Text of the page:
Lunching at Okemo Mountain Resort

Okemo Mountain Resort is a stellar example of how chefs honor ingredients that come out of their own backyard. Jackson Gore Inn's primary restaurant, Coleman Brook Tavern, serves fare familiar enough for kids and gourmet enough for adults. Gracious staffers serve dishes composed of locally sourced products with unexpected pairings of flavors. I had some of the best cheese of my life - a locally produced chocolate stout cheddar - at the Tavern. Yes, the holy trinity of chocolate, beer and cheese.

If you're used to Chefs that hide in the kitchen, you'll be pleasantly surprised at the outgoing nature of the Chefs at Okemo Mountain Resort. When I met Executive Chef Scot Emerson, he was assisting misdirected guests in finding their way though the hotel corridors. I asked him what he was cooking that evening and he proudly described his brand-new winter menu: the one-pound strip steak, the yellowfin tuna and perhaps his most prized dish, the short ribs of beef. My vote for best dish was the Baked Lille' with its buttery, cheesy goodness wrapped inside flaky pastry and served with crusty bread. Paired with a roasted beet salad it was a sensational seasonal dinner.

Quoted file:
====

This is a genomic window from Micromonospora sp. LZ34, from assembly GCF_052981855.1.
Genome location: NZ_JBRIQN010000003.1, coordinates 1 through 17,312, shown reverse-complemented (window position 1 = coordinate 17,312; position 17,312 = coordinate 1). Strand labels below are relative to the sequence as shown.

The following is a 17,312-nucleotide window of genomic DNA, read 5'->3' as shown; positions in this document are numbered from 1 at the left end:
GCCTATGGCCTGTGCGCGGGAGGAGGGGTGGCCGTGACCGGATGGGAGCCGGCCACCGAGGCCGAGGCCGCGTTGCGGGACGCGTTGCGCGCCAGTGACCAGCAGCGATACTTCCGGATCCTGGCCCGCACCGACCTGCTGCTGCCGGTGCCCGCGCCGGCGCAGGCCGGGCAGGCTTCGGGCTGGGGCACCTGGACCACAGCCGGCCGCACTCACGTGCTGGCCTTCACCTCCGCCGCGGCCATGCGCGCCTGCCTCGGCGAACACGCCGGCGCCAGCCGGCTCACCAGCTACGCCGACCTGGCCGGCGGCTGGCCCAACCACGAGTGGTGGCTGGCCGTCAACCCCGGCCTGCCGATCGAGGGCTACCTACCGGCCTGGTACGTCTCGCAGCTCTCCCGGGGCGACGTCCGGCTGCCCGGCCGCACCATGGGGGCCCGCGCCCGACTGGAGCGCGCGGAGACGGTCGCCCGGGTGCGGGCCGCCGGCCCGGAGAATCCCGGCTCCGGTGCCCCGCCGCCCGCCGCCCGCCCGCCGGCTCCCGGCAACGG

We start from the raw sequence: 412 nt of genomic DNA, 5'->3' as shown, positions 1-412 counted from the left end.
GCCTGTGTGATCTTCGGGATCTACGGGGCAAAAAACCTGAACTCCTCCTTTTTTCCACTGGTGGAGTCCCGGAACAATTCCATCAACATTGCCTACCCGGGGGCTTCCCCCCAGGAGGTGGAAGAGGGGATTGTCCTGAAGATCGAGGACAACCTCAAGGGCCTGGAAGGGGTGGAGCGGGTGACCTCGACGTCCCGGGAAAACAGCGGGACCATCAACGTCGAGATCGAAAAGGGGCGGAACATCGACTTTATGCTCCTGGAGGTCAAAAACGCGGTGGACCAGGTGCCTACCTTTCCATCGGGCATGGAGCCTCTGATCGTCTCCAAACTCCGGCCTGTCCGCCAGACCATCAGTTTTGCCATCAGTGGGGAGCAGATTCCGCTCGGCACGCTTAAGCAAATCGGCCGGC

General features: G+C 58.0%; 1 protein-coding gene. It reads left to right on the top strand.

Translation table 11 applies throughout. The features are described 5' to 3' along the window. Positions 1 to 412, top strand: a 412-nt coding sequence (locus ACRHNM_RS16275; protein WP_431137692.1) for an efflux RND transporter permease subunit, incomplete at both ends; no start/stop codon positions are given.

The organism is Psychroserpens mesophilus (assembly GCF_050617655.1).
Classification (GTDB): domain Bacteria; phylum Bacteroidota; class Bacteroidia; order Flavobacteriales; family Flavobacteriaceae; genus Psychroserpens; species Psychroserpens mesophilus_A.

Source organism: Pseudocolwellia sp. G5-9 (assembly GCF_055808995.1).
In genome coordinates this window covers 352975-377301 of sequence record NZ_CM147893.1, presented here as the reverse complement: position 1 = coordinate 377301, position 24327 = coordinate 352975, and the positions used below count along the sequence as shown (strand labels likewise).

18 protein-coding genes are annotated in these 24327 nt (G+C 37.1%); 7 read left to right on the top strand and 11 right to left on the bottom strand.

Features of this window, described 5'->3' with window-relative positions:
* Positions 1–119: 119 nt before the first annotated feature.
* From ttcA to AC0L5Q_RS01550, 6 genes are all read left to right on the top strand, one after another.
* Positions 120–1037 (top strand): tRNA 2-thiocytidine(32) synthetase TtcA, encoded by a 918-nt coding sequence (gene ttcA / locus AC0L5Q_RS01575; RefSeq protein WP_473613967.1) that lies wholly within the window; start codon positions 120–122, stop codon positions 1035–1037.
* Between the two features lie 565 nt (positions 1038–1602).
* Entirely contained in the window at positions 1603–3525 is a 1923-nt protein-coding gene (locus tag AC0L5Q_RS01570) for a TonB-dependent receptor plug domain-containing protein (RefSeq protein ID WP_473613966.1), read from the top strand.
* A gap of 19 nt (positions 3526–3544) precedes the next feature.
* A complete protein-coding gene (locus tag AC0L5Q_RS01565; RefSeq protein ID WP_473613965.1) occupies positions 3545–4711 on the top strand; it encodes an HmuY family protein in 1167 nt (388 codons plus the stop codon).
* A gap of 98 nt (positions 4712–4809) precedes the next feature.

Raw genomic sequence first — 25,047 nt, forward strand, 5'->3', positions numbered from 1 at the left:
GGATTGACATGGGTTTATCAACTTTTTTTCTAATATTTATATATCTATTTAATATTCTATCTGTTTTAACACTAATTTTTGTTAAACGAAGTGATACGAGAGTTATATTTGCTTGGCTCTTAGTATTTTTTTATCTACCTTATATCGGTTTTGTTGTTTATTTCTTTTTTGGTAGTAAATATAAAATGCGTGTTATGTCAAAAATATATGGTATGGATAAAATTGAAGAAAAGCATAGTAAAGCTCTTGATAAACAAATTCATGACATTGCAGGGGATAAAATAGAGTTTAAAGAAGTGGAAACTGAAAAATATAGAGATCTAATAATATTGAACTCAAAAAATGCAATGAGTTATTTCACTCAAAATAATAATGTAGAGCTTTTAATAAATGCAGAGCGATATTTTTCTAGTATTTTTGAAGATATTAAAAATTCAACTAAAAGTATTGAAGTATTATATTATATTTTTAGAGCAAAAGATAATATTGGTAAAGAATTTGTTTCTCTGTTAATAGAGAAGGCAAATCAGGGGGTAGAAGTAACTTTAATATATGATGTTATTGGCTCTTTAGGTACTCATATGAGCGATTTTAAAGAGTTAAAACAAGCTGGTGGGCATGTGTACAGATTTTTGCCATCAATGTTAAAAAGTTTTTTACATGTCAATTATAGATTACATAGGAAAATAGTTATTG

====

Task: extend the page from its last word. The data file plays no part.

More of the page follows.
Just because you're wearing ski boots doesn't mean you have to settle for lunch in a crowded lodge. Okemo's dining scene is a counterpoint to standard ski lodge cafeteria fare (although you can find some of that too). When noontime hunger struck, we made our way over to Epic Restaurant on Solitude Mountain for a sophisticated, white linen lunch experience. Epic's new Chef Jason Tostrup, also in the outgoing category, has plenty of surprises in store for you in this slopeside restaurant that offers a full bar with outstanding wine list and circular fireplace. We feasted on umami-style Kobe beef burgers, orange duck confit salad and a trio of desserts that made us regret that we hadn't saved more room. The star ingredient on Epic's delightful menu, cider, found its way into a rich pie, a tangy vinaigrette and a sweet jelly that glazed the pulled pork.

When the lifts close, adults can opt for traditional après ski pursuits at Jackson Gore's outdoor fire pit or indoors at Coleman's Lobby Bar. The more daring set - adults and kids alike - can choose snowcat rides to the top of the mountain, snow tubing and the popular snow playground. With snow swirling around us, I rode shotgun in the Grey Goose snowcat with the driver and learned about the grooming and snow making process from a seasoned veteran. These guys love their jobs!

Our weekend at Okemo was many things: a relaxing family getaway, challenging skiing, a culinary adventure and at last, an improvement in skills. We'll be back!